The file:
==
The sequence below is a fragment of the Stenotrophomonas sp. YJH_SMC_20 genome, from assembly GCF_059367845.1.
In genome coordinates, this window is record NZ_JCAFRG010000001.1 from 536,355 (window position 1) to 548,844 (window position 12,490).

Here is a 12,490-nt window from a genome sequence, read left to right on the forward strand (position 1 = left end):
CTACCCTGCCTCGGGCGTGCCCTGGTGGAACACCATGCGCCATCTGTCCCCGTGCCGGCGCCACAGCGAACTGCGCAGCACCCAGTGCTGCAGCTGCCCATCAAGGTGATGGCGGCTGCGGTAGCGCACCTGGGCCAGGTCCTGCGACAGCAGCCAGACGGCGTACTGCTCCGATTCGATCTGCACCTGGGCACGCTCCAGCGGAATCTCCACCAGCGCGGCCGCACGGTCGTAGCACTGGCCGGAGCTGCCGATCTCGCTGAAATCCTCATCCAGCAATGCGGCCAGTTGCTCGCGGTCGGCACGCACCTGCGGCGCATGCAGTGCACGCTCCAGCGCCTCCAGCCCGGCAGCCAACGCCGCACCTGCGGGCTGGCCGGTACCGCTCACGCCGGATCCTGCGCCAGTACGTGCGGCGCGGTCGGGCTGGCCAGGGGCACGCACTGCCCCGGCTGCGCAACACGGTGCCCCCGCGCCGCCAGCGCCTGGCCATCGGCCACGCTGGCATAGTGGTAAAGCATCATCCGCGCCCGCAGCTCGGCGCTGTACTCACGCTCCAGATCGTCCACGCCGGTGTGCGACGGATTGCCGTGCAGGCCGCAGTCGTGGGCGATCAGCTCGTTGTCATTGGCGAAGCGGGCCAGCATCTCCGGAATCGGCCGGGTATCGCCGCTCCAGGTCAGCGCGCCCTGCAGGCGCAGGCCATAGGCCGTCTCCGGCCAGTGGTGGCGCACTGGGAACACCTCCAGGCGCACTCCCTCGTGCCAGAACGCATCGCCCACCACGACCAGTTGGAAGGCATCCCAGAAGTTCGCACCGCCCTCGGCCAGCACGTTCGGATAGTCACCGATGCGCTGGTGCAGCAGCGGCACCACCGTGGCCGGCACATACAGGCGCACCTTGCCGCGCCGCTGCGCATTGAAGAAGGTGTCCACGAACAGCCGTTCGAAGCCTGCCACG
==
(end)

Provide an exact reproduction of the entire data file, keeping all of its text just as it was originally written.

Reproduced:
The sequence below is a fragment of the Stenotrophomonas sp. YJH_SMC_20 genome, from assembly GCF_059367845.1.
In genome coordinates, this window is record NZ_JCAFRG010000001.1 from 536,355 (window position 1) to 548,844 (window position 12,490).

Here is a 12,490-nt window from a genome sequence, read left to right on the forward strand (position 1 = left end):
CTACCCTGCCTCGGGCGTGCCCTGGTGGAACACCATGCGCCATCTGTCCCCGTGCCGGCGCCACAGCGAACTGCGCAGCACCCAGTGCTGCAGCTGCCCATCAAGGTGATGGCGGCTGCGGTAGCGCACCTGGGCCAGGTCCTGCGACAGCAGCCAGACGGCGTACTGCTCCGATTCGATCTGCACCTGGGCACGCTCCAGCGGAATCTCCACCAGCGCGGCCGCACGGTCGTAGCACTGGCCGGAGCTGCCGATCTCGCTGAAATCCTCATCCAGCAATGCGGCCAGTTGCTCGCGGTCGGCACGCACCTGCGGCGCATGCAGTGCACGCTCCAGCGCCTCCAGCCCGGCAGCCAACGCCGCACCTGCGGGCTGGCCGGTACCGCTCACGCCGGATCCTGCGCCAGTACGTGCGGCGCGGTCGGGCTGGCCAGGGGCACGCACTGCCCCGGCTGCGCAACACGGTGCCCCCGCGCCGCCAGCGCCTGGCCATCGGCCACGCTGGCATAGTGGTAAAGCATCATCCGCGCCCGCAGCTCGGCGCTGTACTCACGCTCCAGATCGTCCACGCCGGTGTGCGACGGATTGCCGTGCAGGCCGCAGTCGTGGGCGATCAGCTCGTTGTCATTGGCGAAGCGGGCCAGCATCTCCGGAATCGGCCGGGTATCGCCGCTCCAGGTCAGCGCGCCCTGCAGGCGCAGGCCATAGGCCGTCTCCGGCCAGTGGTGGCGCACTGGGAACACCTCCAGGCGCACTCCCTCGTGCCAGAACGCATCGCCCACCACGACCAGTTGGAAGGCATCCCAGAAGTTCGCACCGCCCTCGGCCAGCACGTTCGGATAGTCACCGATGCGCTGGTGCAGCAGCGGCACCACCGTGGCCGGCACATACAGGCGCACCTTGCCGCGCCGCTGCGCATTGAAGAAGGTGTCCACGAACAGCCGTTCGAAGCCTGCCACG